Academic journal article Canadian Journal of Counselling and Psychotherapy (Online)

Introduction to the Special Issue of the Canadian Journal of Counselling and Psychotherapy/Introduction Au Numéro Spécial De la Revue Canadienne De Counseling et De Psychothérapie

Academic journal article Canadian Journal of Counselling and Psychotherapy (Online)

Introduction to the Special Issue of the Canadian Journal of Counselling and Psychotherapy/Introduction Au Numéro Spécial De la Revue Canadienne De Counseling et De Psychothérapie

Article excerpt

This special issue of the Canadian Journal of Counselling and Psychotherapy (CJCP) is dedicated to articles focused on men. We have chosen this topic not because men are more deserving of a special issue than women. Neither have we picked it because the term "men" has any inherent simplistic meaning in Canadian society's diverse understanding and enactment of gender, biological sex characteristics, and sexuality. As guest editors, we live and work: in academic environments that cause us to aspire to understand the soeiocultural notions and constructions of what it means to "be a man." We have written this editorial as a call to action in the service of men in Canada and abroad, based on over 14 years of working with men in groups and individually in our clinical practices. It is with only slight setf-consciousness that we offer readers our perspectives* realizing that we hold but two opinions in a sea of many. If this issue stimulates conversations in clinical practice, as well as research and theory in our profession, then we have moved closer to our goal: to help the many men in our society who suffer iu silence, despite the available counselling and therapeutic services meant to assist them.

Until our goal is reached, however, the counselling profession is failing men. Not all men, and not in any gross or negligent way, but failing them j ust the same. As counsellors, we learn how to work with many different client populations as part of our multicultural practice and diversity training, yet the male client (man and boy) is one subcultural group that has not been well served by our profession. Compared to women, men still kill themselves more often, are incarcerated at higher rates, and drastically under utilize the helping professions that are meant to, ostensibly, assist them with the problems and troubles that plague them.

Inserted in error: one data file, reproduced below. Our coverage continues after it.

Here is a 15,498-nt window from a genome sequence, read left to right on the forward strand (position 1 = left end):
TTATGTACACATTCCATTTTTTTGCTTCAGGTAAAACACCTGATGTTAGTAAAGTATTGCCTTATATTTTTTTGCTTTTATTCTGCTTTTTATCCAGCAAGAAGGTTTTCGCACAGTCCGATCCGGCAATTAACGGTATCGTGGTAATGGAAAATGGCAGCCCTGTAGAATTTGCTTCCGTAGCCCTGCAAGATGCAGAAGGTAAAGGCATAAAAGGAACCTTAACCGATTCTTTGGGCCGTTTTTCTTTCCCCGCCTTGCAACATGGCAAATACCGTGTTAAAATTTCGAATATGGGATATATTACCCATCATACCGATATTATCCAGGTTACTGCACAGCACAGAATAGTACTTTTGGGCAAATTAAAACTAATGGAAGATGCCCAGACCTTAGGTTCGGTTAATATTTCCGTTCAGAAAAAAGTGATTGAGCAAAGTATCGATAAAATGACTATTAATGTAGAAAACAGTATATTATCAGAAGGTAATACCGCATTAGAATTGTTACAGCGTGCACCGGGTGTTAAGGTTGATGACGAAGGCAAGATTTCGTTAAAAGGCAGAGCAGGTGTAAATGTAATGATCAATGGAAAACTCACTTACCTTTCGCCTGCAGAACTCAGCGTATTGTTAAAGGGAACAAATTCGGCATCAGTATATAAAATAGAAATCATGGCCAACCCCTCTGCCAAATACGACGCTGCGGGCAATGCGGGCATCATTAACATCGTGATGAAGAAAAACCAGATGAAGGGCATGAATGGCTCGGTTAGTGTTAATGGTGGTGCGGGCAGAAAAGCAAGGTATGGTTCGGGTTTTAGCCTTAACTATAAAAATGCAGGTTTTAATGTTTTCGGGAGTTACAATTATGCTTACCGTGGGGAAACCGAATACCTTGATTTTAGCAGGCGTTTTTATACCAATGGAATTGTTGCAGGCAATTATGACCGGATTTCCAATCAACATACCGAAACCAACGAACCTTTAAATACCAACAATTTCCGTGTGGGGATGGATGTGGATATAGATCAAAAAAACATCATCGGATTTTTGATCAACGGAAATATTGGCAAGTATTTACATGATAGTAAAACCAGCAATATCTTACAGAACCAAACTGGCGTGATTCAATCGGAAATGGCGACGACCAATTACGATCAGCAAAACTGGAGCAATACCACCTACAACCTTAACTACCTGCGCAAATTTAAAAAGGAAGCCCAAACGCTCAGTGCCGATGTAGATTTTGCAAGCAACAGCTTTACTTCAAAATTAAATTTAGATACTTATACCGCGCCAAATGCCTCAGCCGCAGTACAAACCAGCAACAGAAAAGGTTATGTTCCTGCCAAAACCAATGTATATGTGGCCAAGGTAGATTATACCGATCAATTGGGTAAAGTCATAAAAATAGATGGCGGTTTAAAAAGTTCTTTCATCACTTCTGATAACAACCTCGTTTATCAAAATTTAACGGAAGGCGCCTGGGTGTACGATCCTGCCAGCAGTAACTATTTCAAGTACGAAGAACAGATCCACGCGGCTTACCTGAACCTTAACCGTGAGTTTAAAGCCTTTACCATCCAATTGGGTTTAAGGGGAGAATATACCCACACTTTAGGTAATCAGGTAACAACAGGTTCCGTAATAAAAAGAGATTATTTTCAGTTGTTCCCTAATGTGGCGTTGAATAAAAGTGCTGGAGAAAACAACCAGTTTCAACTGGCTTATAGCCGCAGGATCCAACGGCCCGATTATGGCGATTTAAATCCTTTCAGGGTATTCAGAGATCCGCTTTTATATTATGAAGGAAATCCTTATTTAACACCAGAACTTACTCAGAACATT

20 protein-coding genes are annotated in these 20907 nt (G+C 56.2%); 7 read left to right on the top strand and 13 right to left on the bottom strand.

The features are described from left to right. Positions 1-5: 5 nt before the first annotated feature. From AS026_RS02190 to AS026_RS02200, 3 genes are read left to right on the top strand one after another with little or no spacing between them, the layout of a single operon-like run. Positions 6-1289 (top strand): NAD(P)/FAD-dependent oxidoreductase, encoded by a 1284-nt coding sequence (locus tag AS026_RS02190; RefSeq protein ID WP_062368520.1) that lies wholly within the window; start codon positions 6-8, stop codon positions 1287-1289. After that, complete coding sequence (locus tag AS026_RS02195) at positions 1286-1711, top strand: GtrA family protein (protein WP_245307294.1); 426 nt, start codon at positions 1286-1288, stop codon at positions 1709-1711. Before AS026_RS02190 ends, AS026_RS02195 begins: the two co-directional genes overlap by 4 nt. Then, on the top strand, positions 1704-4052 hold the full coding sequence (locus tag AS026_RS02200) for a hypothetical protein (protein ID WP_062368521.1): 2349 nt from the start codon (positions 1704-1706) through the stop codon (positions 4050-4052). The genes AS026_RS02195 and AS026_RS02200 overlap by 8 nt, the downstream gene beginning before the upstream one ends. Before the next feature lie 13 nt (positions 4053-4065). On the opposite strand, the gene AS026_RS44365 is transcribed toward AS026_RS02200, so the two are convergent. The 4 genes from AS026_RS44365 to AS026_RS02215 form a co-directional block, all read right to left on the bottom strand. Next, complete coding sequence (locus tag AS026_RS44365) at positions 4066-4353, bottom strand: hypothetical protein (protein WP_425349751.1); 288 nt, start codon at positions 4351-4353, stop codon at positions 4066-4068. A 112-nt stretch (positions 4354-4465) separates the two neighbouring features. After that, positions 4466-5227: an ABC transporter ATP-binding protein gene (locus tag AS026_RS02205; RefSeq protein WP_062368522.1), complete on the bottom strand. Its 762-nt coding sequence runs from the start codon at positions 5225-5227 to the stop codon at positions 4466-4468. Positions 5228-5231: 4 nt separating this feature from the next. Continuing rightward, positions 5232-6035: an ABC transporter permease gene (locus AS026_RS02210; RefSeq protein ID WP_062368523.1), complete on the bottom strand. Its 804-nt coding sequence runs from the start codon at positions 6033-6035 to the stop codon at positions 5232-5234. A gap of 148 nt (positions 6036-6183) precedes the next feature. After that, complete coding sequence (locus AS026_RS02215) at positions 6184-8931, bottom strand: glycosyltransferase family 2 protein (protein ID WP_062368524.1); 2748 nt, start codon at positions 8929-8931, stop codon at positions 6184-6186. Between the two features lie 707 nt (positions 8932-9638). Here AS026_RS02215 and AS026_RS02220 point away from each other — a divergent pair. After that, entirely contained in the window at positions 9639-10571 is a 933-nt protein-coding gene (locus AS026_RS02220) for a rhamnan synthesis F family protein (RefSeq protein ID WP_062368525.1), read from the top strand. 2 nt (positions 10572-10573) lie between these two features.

TRADITIONAL MALE SOCIALIZATION AND THERAPY

Over the last 14 years, we have worked extensively with Canadian military men - a population that reflects a common set of masculine attitudes and reactions to seeking and receiving help from counsellors and therapists. In terms of male culture, military men are perched atop the hierarchy of socially traditional notions of what it means to be a man. They are highly trained, highly skilled individuals who know how to kill people, shoot guns, blow stuff up, drive tanks, and defend those who cannot defend themselves. Many of the men with whom we have worked would never have darkened the door of an individual therapists office to deal with their "issues." The common reasons cited often sound something akin to "I'm not crazy," "That's for people who can't handle their shit," "I'm not weak," or "What the fuck good will it do to talk about things that can't be changed?" Unfortunately, these kinds of perceptions and reactions are not limited to the military. In fact, they are shared by traditionally gender-socialized male clients across all careers, family backgrounds, and ethnicities throughout Canada.

In reading the above, it may seem somewhat anachronistic to speak of "traditional masculinity" in such a pluralist and multicultural society as Canada. It is our experience, however, that there still exists a traditional masculinity within the multiple interpretations and experiences of men in our society. Unfortunately, this traditional masculinity can often be seen as synonymous with "less refined," "less evolved," and "out of touch" with the "way thing: are" in a relativistic society.

We instead offer the idea that traditional masculinity is complex, nuanced, and not well understood by our profession. We also offer here that there are both healthy and pathological expressions of every identity formation, including traditional masculinity. It is beyond the scope of this editorial to examine in any detail the literature on masculinity and maleness, but we would direct readers to authors such as Warren Farrell and Ken Wilber to explore more explicit treatments of the topic of traditional male socialization and its expressions. …

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